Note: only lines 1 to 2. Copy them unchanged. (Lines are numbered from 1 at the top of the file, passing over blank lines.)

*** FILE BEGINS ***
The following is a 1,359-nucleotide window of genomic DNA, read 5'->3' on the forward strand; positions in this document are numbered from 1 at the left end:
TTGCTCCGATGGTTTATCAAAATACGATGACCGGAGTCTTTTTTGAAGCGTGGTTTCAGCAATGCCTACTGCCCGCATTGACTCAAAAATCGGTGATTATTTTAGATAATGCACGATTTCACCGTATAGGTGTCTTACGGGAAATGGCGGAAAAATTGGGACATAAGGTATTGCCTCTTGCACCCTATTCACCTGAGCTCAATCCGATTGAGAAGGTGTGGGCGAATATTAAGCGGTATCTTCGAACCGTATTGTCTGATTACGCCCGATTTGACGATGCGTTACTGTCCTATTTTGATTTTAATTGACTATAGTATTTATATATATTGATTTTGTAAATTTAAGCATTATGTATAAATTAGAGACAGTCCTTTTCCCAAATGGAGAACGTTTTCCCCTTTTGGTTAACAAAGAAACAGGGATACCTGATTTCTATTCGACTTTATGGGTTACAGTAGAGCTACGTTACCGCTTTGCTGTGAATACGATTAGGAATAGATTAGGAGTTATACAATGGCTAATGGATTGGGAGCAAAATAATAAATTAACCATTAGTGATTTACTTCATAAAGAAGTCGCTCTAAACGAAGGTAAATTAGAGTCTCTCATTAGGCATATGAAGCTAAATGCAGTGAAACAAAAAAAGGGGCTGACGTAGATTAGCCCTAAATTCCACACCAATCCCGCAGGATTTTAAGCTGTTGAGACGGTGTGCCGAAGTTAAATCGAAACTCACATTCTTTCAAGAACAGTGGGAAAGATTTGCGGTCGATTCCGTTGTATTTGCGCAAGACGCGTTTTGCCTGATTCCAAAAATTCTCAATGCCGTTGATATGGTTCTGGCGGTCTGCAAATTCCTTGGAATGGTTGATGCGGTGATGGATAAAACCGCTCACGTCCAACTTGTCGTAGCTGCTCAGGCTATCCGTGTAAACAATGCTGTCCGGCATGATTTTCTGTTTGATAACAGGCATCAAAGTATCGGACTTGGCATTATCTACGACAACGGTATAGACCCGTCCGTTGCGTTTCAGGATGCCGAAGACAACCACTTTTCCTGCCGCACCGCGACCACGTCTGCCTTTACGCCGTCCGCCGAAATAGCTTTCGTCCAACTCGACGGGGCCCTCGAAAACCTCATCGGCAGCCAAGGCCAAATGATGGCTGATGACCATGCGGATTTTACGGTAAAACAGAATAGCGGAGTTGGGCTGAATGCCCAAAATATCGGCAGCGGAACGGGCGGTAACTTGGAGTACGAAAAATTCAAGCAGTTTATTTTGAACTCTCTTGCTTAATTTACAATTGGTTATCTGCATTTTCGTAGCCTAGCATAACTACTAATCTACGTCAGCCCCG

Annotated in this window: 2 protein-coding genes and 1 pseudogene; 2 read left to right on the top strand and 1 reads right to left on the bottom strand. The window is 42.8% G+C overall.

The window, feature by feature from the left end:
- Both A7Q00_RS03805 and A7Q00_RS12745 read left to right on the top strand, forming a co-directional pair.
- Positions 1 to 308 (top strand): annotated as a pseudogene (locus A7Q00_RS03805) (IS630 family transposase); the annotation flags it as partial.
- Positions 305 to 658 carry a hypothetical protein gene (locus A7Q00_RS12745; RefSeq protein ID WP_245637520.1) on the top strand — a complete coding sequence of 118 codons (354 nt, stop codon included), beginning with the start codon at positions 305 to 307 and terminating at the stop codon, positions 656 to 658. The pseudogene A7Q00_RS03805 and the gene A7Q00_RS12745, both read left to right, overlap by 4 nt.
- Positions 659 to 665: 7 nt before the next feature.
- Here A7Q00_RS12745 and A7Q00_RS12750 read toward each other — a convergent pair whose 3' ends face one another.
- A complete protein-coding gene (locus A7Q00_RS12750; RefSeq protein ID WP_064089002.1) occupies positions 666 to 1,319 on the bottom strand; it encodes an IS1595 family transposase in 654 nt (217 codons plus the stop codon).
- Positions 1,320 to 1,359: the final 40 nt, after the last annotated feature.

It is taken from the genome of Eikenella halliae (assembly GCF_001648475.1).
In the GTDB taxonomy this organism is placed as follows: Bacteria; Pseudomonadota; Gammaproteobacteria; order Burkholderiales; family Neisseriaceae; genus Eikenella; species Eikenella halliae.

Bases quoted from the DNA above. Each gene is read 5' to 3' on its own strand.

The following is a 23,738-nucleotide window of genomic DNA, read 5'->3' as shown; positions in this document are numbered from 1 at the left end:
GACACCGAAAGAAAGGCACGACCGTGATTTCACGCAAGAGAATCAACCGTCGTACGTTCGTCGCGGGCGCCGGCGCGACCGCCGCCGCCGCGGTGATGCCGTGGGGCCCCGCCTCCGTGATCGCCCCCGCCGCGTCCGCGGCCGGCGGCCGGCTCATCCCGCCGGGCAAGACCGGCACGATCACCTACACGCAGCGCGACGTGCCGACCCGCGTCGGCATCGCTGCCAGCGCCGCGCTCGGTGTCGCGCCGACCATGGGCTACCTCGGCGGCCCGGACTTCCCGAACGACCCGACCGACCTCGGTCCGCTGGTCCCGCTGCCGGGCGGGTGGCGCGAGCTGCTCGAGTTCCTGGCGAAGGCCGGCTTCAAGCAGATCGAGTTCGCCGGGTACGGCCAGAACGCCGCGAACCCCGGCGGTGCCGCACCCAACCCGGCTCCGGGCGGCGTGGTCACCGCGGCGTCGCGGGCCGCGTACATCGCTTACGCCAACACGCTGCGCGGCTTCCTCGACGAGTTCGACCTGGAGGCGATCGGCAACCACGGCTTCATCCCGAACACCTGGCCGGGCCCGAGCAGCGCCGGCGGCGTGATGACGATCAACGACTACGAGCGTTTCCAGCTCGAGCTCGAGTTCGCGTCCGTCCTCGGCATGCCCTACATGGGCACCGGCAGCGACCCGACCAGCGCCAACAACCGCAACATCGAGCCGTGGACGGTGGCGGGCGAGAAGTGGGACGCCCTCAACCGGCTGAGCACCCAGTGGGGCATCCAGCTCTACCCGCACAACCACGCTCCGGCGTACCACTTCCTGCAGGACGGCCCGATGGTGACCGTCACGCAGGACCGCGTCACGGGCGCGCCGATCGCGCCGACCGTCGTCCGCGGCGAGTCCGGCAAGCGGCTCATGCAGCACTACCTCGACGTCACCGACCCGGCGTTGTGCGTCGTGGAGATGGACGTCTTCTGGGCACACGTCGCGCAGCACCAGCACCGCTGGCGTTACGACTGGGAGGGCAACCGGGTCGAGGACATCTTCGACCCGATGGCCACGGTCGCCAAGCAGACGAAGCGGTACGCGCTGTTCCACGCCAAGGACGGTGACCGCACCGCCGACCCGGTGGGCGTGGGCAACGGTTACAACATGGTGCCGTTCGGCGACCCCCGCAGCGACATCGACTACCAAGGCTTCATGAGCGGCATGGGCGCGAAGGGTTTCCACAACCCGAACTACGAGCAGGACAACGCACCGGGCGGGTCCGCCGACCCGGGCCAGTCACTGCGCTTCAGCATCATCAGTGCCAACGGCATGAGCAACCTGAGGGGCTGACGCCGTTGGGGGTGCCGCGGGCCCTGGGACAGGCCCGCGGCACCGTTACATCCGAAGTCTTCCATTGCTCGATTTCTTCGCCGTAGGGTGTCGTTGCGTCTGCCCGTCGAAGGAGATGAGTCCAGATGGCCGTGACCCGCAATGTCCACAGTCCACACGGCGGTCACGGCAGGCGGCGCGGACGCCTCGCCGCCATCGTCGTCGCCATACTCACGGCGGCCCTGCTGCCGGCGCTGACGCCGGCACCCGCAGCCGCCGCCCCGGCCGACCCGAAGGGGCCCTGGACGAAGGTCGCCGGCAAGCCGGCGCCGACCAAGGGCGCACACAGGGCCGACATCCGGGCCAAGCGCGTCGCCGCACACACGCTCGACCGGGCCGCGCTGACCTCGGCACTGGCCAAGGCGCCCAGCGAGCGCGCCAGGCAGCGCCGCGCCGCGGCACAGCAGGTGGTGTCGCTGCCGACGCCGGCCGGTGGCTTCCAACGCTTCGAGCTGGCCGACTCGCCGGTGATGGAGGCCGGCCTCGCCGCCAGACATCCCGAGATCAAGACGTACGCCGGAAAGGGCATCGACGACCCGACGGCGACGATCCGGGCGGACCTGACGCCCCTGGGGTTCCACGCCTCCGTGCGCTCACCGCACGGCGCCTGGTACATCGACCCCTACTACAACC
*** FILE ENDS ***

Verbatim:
The following is a 1,359-nucleotide window of genomic DNA, read 5'->3' on the forward strand; positions in this document are numbered from 1 at the left end:
TTGCTCCGATGGTTTATCAAAATACGATGACCGGAGTCTTTTTTGAAGCGTGGTTTCAGCAATGCCTACTGCCCGCATTGACTCAAAAATCGGTGATTATTTTAGATAATGCACGATTTCACCGTATAGGTGTCTTACGGGAAATGGCGGAAAAATTGGGACATAAGGTATTGCCTCTTGCACCCTATTCACCTGAGCTCAATCCGATTGAGAAGGTGTGGGCGAATATTAAGCGGTATCTTCGAACCGTATTGTCTGATTACGCCCGATTTGACGATGCGTTACTGTCCTATTTTGATTTTAATTGACTATAGTATTTATATATATTGATTTTGTAAATTTAAGCATTATGTATAAATTAGAGACAGTCCTTTTCCCAAATGGAGAACGTTTTCCCCTTTTGGTTAACAAAGAAACAGGGATACCTGATTTCTATTCGACTTTATGGGTTACAGTAGAGCTACGTTACCGCTTTGCTGTGAATACGATTAGGAATAGATTAGGAGTTATACAATGGCTAATGGATTGGGAGCAAAATAATAAATTAACCATTAGTGATTTACTTCATAAAGAAGTCGCTCTAAACGAAGGTAAATTAGAGTCTCTCATTAGGCATATGAAGCTAAATGCAGTGAAACAAAAAAAGGGGCTGACGTAGATTAGCCCTAAATTCCACACCAATCCCGCAGGATTTTAAGCTGTTGAGACGGTGTGCCGAAGTTAAATCGAAACTCACATTCTTTCAAGAACAGTGGGAAAGATTTGCGGTCGATTCCGTTGTATTTGCGCAAGACGCGTTTTGCCTGATTCCAAAAATTCTCAATGCCGTTGATATGGTTCTGGCGGTCTGCAAATTCCTTGGAATGGTTGATGCGGTGATGGATAAAACCGCTCACGTCCAACTTGTCGTAGCTGCTCAGGCTATCCGTGTAAACAATGCTGTCCGGCATGATTTTCTGTTTGATAACAGGCATCAAAGTATCGGACTTGGCATTATCTACGACAACGGTATAGACCCGTCCGTTGCGTTTCAGGATGCCGAAGACAACCACTTTTCCTGCCGCACCGCGACCACGTCTGCCTTTACGCCGTCCGCCGAAATAGCTTTCGTCCAACTCGACGGGGCCCTCGAAAACCTCATCGGCAGCCAAGGCCAAATGATGGCTGATGACCATGCGGATTTTACGGTAAAACAGAATAGCGGAGTTGGGCTGAATGCCCAAAATATCGGCAGCGGAACGGGCGGTAACTTGGAGTACGAAAAATTCAAGCAGTTTATTTTGAACTCTCTTGCTTAATTTACAATTGGTTATCTGCATTTTCGTAGCCTAGCATAACTACTAATCTACGTCAGCCCCG